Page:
George Lucas’ work system while filming Star Wars was slightly different from the standard system practiced in Hollywood films produced by mainstream studios. He also hired friends, artists, and other experts in various fields; and not all of them were film professionals.
Although there were attempts to create full-fledged special effects companies during that time, most where disbanded due to their high cost and partly because they’re not sustainable. Back those days, the American taste went to the very realistic-looking films.
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Since there were no special effects companies during those days, in summer of 1975, Lucas founded the visual effects company Industrial Light & Magic (ILM).
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It was a time of grand experimenting for Lucas and his team. Architectural models and concept art works were consistently produced. The production involved making various types of photographic and cinematic effects, studying and executing visual and robotic works, and building the production’s own camera systems.
Logistic Aspect of the Production
Early on during its pre-production phase, it was acknowledged that Star Wars was a big movie project for 20th Century Fox. It was Lucas’ dream project and it also came at a time that the studio was intending to venture into something relatively huge and ambitious that could become a pioneering blockbuster hit. After years of flops and financial instability, Fox profited greatly with Lucas’ prior film American Graffiti, the third highest grossing film of 1973. It was a time for Fox to get down on its feet and make something big as a form of recovery.
Lucas knew he had to contend and make compromises for both his vision and his primary dealings with the studio. The big budget must be justified, the contracts must be amenable, and there were just a lot of other important logistical concerns addressed throughout the production.
Since he decided to divide his Star Wars story into three films, Lucas also considered the future of his other two films early on with the preparations for his first Star Wars film, which would later on be part of the Star Wars trilogy. He also protected the trilogy’s unwritten two parts by making sure that he would have the rights for them.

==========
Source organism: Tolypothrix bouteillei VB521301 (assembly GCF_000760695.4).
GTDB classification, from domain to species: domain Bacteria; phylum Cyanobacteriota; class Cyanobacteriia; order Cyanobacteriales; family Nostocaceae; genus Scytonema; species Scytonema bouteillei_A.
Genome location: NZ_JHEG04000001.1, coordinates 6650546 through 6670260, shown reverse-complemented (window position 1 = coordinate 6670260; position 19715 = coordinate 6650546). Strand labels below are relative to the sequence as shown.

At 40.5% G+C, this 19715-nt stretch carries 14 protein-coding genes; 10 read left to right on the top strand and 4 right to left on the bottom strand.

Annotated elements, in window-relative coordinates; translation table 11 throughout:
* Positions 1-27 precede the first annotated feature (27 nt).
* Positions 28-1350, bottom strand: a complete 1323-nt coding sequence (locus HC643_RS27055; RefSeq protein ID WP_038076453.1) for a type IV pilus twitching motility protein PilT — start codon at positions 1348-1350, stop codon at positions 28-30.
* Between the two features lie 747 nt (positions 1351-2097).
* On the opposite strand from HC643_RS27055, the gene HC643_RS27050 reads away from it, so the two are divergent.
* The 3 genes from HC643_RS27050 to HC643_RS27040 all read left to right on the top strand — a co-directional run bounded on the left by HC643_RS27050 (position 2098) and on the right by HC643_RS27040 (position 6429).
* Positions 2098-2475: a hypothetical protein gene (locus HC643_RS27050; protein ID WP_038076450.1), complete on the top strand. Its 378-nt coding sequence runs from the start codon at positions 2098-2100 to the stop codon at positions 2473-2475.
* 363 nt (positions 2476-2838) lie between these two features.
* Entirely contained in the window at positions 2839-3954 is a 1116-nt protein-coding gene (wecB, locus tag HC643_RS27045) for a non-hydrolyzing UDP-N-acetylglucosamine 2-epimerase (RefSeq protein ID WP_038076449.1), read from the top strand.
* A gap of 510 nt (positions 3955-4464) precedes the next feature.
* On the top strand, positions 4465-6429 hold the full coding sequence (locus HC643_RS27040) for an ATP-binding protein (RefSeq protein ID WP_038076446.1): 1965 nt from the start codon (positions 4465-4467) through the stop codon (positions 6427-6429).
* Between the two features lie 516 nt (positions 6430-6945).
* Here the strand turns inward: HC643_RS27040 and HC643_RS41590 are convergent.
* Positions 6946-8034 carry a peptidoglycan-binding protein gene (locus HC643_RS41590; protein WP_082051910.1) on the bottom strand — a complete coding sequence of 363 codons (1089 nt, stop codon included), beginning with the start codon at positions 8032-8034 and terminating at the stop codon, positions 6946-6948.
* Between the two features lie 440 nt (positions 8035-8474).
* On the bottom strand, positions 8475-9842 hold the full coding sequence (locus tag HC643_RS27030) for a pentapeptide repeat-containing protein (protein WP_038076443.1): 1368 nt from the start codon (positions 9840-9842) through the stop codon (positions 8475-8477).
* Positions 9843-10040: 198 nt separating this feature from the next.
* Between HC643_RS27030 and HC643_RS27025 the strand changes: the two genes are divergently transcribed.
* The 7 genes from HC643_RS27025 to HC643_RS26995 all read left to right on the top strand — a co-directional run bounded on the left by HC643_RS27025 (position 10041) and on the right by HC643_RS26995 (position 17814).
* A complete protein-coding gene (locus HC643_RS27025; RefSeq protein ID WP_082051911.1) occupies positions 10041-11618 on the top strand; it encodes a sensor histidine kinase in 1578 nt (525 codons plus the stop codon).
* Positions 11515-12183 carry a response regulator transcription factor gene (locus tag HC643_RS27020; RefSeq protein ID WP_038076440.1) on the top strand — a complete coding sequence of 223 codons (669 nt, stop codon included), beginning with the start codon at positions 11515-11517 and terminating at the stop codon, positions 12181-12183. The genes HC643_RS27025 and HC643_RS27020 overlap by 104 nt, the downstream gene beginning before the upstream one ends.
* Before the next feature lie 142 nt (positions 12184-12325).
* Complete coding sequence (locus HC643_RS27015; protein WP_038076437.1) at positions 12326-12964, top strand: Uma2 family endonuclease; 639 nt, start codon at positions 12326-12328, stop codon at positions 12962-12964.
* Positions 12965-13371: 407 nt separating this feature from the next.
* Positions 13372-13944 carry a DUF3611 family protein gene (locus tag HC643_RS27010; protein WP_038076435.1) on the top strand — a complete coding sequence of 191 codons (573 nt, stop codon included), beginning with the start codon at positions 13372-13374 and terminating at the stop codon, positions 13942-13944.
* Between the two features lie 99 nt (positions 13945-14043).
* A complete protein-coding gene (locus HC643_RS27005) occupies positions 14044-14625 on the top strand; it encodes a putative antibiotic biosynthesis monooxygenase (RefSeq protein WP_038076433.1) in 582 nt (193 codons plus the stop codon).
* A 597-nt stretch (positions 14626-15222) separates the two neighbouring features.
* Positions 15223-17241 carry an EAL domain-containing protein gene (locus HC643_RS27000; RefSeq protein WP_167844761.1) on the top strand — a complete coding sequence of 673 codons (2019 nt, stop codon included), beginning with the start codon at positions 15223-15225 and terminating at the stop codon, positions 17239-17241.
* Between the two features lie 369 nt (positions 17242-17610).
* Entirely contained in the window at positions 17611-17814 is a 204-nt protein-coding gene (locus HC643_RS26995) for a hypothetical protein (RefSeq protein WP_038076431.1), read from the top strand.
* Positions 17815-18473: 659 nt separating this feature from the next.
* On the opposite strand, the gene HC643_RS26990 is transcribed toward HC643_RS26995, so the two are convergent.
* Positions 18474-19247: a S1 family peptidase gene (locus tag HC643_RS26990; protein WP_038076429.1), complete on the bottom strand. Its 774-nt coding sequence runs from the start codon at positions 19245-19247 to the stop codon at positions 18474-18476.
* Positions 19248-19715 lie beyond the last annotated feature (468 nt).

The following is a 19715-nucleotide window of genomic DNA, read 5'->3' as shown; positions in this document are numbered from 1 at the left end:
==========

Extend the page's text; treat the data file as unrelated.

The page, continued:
Lucas was aware of the risk of his two sequels not getting the funding they needed if the first film would become a flop. He worked with his agent to come up with possible talks for the future of his trilogy. Later on, he also wanted to make sure he legally had the rights/licenses to his merchandising plans for the Star Wars brand. During those times, marketing and merchandising works for films were not a big deal for studios yet (and the industry as a whole). However, Lucas felt that Star Wars would have that potential to create and profit from merchandising items like toys, shirts, and caps. And so, it was fairly easy for him to acquire all the licenses for the future merchandising items of Star Wars without much issue from the studio. As he took over the licenses that the studio didn’t care about, he was able to take advantage of them until Hollywood finally realized that his marketing and merchandising strategies were valuable investments. This soon changed the world of movie marketing and merchandising in Hollywood.
Founding of Industrial Light & Magic
Starting from scratch, the ILM team moved in to a big, empty warehouse without rooms and film equipment. From there, they started working with the special effects needs of Star Wars.
The concept of motion control started during Star Wars’ production. According to the film’s visual effects supervisor John Dykstra, the old concept of being able to duplicate camera motion through more than one pass to generate multiple elements for the film was something they really allotted time with. They had to make the workflow production savvy. They also built a computer with custom-built microprocessors from scratch. As this was during the early 1970s, it was a much different ballgame in terms of how computers looked and functioned. It was a time where no PCs are available in the market yet.
ILM had another team constructing model space ships. With a small art department team, concept models were made out of cardboards. Lucas and his collaborators also made very detailed works with the storyboards and illustrations to guide all the teams involved in making the film. Most of these visual elements and effects came from the team’s visions, sketches, and paintings. It was a very intimate work team. They had no much outside influences in the entire coarse of production.
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